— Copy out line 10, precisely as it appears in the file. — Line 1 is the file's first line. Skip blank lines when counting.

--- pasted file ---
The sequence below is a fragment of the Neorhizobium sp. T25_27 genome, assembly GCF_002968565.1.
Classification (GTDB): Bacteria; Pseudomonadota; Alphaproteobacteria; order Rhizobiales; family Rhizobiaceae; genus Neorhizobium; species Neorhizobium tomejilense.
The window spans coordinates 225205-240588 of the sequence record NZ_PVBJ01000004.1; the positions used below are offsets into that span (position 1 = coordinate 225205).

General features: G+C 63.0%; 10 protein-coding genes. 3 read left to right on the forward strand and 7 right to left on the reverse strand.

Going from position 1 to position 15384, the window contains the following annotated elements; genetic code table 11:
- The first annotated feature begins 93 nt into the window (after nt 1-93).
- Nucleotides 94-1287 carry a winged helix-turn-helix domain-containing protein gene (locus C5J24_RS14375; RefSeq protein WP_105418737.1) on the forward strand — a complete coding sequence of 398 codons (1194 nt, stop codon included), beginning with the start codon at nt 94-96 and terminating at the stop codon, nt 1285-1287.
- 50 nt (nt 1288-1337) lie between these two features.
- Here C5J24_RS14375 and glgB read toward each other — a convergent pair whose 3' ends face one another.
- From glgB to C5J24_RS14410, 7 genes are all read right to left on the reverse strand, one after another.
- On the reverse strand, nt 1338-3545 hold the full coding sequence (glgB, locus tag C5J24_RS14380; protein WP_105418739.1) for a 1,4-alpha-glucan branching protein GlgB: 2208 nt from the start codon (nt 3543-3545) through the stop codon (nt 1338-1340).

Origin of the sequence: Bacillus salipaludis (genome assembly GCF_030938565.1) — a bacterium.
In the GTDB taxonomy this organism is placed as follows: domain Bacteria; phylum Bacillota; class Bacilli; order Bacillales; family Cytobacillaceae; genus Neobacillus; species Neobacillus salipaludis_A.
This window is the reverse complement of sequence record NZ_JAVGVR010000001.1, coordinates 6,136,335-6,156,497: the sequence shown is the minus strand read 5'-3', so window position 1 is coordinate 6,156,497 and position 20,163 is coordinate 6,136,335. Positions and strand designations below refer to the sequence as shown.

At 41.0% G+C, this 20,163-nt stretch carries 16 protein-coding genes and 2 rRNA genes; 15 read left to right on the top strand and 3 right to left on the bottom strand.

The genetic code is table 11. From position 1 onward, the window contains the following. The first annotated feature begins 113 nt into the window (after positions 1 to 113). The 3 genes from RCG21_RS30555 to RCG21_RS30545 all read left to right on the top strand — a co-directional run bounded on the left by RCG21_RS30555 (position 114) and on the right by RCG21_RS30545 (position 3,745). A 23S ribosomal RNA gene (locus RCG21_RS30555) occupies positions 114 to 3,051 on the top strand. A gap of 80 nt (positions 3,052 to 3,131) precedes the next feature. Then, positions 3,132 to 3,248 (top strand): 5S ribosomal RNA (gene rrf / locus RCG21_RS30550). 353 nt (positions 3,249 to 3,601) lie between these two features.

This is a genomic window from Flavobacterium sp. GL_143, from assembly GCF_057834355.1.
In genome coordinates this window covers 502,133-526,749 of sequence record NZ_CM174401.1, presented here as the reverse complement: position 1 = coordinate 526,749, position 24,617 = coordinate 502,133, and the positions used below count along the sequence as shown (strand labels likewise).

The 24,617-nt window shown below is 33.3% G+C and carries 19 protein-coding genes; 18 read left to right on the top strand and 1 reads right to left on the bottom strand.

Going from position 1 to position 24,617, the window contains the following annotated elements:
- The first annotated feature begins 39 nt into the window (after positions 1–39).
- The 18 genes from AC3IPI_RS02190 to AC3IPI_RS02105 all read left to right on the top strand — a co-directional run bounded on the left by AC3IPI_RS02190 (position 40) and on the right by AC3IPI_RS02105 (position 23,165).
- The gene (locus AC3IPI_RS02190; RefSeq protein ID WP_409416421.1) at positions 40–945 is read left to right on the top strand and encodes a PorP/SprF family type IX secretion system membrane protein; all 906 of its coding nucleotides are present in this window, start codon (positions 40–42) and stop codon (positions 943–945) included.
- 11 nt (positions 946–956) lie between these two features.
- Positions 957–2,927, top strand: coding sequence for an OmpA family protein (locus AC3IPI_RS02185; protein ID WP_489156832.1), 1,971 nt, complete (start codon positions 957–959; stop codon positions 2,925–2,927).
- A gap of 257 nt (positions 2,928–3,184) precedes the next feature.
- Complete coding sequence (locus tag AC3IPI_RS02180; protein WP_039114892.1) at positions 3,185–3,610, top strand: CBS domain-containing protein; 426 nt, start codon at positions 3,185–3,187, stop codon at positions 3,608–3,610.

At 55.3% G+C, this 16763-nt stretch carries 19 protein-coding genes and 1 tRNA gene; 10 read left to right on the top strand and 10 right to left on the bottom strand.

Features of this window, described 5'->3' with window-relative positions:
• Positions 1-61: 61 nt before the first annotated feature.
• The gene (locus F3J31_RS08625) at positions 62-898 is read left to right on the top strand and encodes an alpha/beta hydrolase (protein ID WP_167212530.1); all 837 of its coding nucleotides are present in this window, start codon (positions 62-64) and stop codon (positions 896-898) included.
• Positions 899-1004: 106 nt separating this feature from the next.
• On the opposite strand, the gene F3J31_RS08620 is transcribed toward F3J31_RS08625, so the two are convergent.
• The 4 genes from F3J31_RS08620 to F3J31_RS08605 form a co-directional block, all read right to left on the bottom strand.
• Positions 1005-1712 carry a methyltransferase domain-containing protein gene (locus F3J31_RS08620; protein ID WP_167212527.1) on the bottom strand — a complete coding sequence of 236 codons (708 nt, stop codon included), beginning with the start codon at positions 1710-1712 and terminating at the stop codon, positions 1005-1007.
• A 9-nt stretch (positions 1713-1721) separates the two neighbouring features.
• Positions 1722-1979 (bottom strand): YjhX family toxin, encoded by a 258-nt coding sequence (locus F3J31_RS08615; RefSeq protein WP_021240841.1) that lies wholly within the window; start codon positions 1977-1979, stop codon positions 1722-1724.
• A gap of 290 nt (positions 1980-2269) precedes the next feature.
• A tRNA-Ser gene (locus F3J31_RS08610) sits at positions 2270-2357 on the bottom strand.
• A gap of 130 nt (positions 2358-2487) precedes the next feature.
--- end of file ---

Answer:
- From glgB to C5J24_RS14410, 7 genes are all read right to left on the reverse strand, one after another.